Maidenhead Waterways
Home       |       Our Aims       |     Trustees & Officers       |       Patron & Sponsors       |     Membership    |     Contact Us

Facebook   Twitter   LinkedIn   MWRG Newsletter  
Current Flow Newsletter

Future Plans/Progress to date

Detailed Design

All the necessary surveys and detailed design work for Stages 1 and 2 of the build - the complete York Stream arm, including the weir - were completed in 2015 after securing plannig consent in 2012. RBMW then tendered, funded and has contracted the bulk of the work to date.   Greenford Ltd undertook this stage of the build, with the central Stage 1 area completed in mid 2016 and Stage 2 during 2017. Flow was temporarily diverted into Moor Cut to allow the channel works, but returned to the York Stream in January 2018. The weir was then tendered and built in 2020 after approval of an impoundment licence by the Environment Agency. Completion of the weir in February 2020 has lifted and stabilised water levels throughout the town centre, filling the already enlarged upstream channels. With the flow returned to York Stream, the unchanged Moor Cut now has no regular flow but is partly backfilled from the weir pool.

 The Moor Stage 3 of the plans is currently on hold, pending funding, but when implemented will deepen the already wide Moor Cut channel, add a footpath along its length and remove a low weir at Town Moor that today blocks the flow .   When both arms have been completed, all restrictions at the top (diffluence) and  bottom (confluence) of the 'Ring' will be removed to allow continuous navigation by small boats into and around the town centre 'ring'.


FoMW’s planning consent for Phase 1 was valid for five years, with a further five years allowed to complete the consented works. Work on site commenced in July 2015, so our inital consent was valid until June 2020. Implementtaion of further stages will now require additional consents. Funding the £10-12m total build costs of the ‘Ring’ poses a major challenge and the build is planned in stages, in conjunction with the streamside Area Action Plan developments which stand to benefit from gaining an enhanced waterside setting.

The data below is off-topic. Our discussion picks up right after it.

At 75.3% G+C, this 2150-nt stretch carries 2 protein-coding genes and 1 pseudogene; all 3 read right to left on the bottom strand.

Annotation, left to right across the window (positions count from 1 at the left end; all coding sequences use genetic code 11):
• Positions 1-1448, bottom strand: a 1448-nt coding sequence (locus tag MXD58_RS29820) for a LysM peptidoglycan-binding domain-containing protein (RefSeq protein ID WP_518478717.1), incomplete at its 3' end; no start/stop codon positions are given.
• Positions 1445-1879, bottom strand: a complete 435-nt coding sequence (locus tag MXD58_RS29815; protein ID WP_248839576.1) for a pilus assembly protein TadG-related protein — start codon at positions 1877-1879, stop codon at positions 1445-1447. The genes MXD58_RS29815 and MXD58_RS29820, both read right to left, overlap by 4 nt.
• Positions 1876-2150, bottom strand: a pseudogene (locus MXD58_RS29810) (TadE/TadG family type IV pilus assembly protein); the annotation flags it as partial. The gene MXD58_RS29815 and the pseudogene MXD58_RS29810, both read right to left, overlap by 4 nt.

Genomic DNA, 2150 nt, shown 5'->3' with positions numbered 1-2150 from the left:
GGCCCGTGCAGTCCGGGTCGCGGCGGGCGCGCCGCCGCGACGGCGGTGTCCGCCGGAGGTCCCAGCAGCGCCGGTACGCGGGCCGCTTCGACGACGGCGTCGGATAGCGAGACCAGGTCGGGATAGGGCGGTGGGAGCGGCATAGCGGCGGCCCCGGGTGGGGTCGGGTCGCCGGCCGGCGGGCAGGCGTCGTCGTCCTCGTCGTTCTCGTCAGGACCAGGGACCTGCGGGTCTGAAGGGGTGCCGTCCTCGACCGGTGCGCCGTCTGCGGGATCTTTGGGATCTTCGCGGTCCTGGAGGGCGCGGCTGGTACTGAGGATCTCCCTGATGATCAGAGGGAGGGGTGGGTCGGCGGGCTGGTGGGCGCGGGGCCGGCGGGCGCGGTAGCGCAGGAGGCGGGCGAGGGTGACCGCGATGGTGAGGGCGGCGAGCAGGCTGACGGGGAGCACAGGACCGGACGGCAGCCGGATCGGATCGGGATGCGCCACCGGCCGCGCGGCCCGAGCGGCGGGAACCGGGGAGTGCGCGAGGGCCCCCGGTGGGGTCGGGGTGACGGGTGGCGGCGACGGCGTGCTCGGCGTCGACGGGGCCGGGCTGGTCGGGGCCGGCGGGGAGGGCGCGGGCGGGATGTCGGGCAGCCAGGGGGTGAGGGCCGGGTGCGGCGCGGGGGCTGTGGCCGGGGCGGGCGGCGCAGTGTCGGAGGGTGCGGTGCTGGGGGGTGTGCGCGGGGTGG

We have been liaising with the Shanly Group since it acquired the old cinema site from CBRE. The Group bought three other sites adjoining the Chapel Arches section of the waterway and is implementing in phases a residential led development to embrace and complement the restored waterway. Construction of their first two phases is complete and Phase 3 - Chapel Arches north - well advanced. A second water basin, the centre piece of the Phase 3 development, is already complete and was filled and was reopened in Februray 2021. It joins up with the already completed up and downstream arms of the York Stream channel to complete this part of the restored waterway.   The walls of the development's  North and South underground car parks on either side of the enlarged channel double as channel walls of the waterway.   .

Stages 1 and 2

With the benefit of a £1.6m interest free LEP Growing Places loan and with the Shanly plans also proceeding, tree clearance for implementation of the waterways consent commenced in 2014, with work on site for the £2m Stage 1 - the  highly visible A4/St Cloud to Great Western Railway section of York Stream - starting in July 2015. Funding for the £3m Stage 2 of the build was agreed in December 2015 and this stage of works - including the weir - has also now been completed, with further enhancements also added.

Next Steps

With the Chapel Arches and York Stream plans largely complete FoMW's attention is turning to Stage 3 of the build - Moor Cut - and how the waterway can best interact with other Area Action Plan developments in the pipeline or envisaged in the emerging Borough Local Plan.  The RBWM owned land on the west of York Stream near the Library and also in the Reform Road estate adjoining Moor Cut both have the potential to help fund implementation of  further stages of the waterway.

Bray Cut

Per FoMW’s agreed priorities, we are also seeking opportunities to open up the southern channel which already links the ‘Ring’ to The Thames at Bray Marina. This channel was enlarged in the 1960s as part of the town’s flood defences, but has silted up since and is very overgrown. The Jubilee River has replaced its former flood role, allowing it to focus on amenity use and as a haven for wildlife. Bray Cut continues to have a Public Right of Navigation, which cannot be extinguished by lack of use, and remains popular with canoeists. Restoring this southern section of the overall waterway route for larger boats is more complicated and may need further planning permission, but will also need significant tree work and the channel bed dredged, with sensitive handling from an environmental perspective.